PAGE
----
Hardy begonias are one of the most popular plants in the world and for good reason. They are easy to care for, come in a variety of colors and shapes, and can be planted year-round. Hardy begonia plants also have some tricks that make them even easier to grow! In this blog post, we’ll cover some tips on how you can easily take care of your hardy begonias.
- Origin and Species
- Types of Hardy Begonias
- Sunlight Requirement
- Soil Requirements
- Seasonal Care
- Propagation by seeds
- Planting Hardy Begonias
- Life Span
- Disease and Pests
- What are the Common problems with Trachyandra Tortilis?
- Tips on how to keep Trachyandra Tortilis problem-free
- Frequently asked questions about Trachyandra Tortilis
- What are the benefits of having a Trachyandra Tortilis plant?
Origin and Species
The begonia genus consists of over 2000 species with about 200 commercially available. Hardy begonias are part of the Begoniaceae family and most common as house plants. The name “Begonia” is derived from the Portuguese word for BEGONE!, which became a popular exclamation in 16th century England when it was used to ward off the devil.
The begonias are native to Eastern and South America but most species have been introduced elsewhere in the world, especially as an ornamental plants. The Spanish first brought it back from Central America on ships to Europe where it was given its current scientific name, Begoniaceae Ventenat, in 1837.
Many begonia species are only hardy to USDA Zones 11 and 12, though some can be grown as far north as Zone six.
Some varieties of Begonias such as Fimbriata have been bred for colder climates and will survive down to zone four or five with some extra care.
Types of Hardy Begonias
There are many different types of hardy begonias that can be grown outdoors in most climates, but some are better than others for colder weather and these will help you choose the right variety to plant. Here is a list of those most commonly used as house plants by gardeners:
- Begoniaceae hybrids like the popular Fimbriata, which can be grown in USDA Zone four with some extra care.
- Warneckii is a scarlet or reddish variety that is hardy down to zone nine and has dark green leaves.
- Alba is a white flowering variety of begonia, is hardy to USDA Zone six.
- Begonias that have variegated leaves, like the Begonia x semperflorens and the begonias in the Biserrula group are also popular because they add a splash of color without requiring much care.
Begonias do best in full sun or bright, filtered light. They will not survive if left in the dark for long periods of time (more than twelve hours per day). Full-sun exposure to hardy begonias is essential and must be available year-round.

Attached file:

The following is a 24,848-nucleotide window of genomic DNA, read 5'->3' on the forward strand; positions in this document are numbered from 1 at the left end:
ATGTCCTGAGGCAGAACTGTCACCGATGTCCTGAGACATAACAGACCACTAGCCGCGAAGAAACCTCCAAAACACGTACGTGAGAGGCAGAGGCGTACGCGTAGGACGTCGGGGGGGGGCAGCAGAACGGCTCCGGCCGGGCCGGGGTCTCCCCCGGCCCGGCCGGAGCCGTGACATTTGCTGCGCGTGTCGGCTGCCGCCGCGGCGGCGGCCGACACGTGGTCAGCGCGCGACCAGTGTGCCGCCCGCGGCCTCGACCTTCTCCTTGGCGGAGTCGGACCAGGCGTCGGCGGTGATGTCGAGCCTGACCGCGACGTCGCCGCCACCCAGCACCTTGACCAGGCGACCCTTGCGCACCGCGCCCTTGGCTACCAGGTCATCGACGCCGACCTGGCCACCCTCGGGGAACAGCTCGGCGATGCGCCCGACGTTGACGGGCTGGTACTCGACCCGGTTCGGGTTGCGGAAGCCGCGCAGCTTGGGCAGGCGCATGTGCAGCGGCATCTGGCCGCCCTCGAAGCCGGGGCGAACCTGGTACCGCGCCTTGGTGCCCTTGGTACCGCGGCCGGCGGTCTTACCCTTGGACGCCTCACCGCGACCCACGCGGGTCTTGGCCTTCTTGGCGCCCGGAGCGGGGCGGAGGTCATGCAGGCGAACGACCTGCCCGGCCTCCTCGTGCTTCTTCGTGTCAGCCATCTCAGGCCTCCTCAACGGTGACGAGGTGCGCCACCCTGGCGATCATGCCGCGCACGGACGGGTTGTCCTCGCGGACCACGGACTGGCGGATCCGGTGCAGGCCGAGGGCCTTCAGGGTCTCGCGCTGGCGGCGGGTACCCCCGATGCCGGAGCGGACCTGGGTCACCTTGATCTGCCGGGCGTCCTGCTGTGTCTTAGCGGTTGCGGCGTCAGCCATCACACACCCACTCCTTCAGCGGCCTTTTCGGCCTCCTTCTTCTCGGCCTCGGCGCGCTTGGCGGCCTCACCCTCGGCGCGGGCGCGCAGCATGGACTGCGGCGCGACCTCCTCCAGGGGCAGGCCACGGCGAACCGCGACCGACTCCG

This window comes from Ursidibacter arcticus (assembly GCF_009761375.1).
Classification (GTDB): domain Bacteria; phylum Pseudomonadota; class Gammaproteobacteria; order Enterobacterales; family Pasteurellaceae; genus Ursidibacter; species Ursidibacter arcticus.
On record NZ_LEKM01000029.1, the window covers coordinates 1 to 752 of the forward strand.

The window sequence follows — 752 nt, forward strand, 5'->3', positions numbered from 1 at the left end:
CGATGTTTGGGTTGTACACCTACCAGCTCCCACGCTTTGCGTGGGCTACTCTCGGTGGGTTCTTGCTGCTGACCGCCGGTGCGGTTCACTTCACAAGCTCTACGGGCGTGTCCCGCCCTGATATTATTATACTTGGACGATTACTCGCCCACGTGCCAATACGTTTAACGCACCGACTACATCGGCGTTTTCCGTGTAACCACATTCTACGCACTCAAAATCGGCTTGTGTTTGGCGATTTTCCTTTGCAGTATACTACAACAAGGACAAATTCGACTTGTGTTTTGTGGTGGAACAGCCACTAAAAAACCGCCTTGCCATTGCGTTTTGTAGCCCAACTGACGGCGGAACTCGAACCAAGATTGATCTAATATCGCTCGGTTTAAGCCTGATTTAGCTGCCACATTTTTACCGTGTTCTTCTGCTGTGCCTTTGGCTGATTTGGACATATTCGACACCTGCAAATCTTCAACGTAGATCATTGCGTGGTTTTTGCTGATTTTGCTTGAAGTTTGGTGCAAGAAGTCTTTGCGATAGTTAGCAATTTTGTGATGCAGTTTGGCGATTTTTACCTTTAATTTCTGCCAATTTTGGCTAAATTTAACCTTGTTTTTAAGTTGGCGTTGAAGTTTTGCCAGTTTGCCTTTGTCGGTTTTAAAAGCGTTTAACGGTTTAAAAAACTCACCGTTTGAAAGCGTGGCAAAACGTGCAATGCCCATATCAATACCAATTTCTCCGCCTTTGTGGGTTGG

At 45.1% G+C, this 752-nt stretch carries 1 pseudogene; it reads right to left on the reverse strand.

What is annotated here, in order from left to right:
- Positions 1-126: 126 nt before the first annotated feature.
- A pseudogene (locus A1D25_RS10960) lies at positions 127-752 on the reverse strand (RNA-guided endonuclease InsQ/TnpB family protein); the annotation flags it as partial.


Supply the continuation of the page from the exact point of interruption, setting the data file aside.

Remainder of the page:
Begonias enjoy well-drained soil and should be planted in pots with a hole that is at least six to eight inches deep. This will give the roots more room for growth, as can happen with shallow or clay soils, which often stunt the plant’s root systems.
Hardy Begonia plants should be watered when the soil becomes dry. They should be allowed to go through a water-starved period at least twice per year and this will promote blooming in most varieties.
Begonias should be grown in humid environments, anywhere with 50% humidity or higher. They will not tolerate low-humidity conditions for long periods of time and this can lead to brown spots on the leaves that are both unsightly and harmful.
This plant does’nt need much fertilizer, but they do require a high Nitrogen level for healthy foliage growth. Use a fertilizer with a high N-P-K ratio or one that is specially formulated for foliage plants.
Fertilizing and water will be less effective if temperatures are too cold, so it’s important to know what zone you live in before planting your hardy begonias outdoors. The ideal temperature range varies widely depending on the zone you live in.
- Hardy begonias should be planted outdoors when the night temperature is above 40°F, and it can drop down to below freezing during periods of dormancy without being harmed.
Pruning your hardy begonia plants will encourage new growth by making room for new flowers or leaves on the plant. Use a pair of pruning shears to cut off the dead, dried-out stems or any excess foliage from your plants. The more you trim, the easier it will be for new life to grow!
Pots should be replaced every two or three years to give the roots room to grow. Choose a pot that is at least one and a half times as large as the old one, but make sure that it has drainage holes in the bottom for water to escape easily.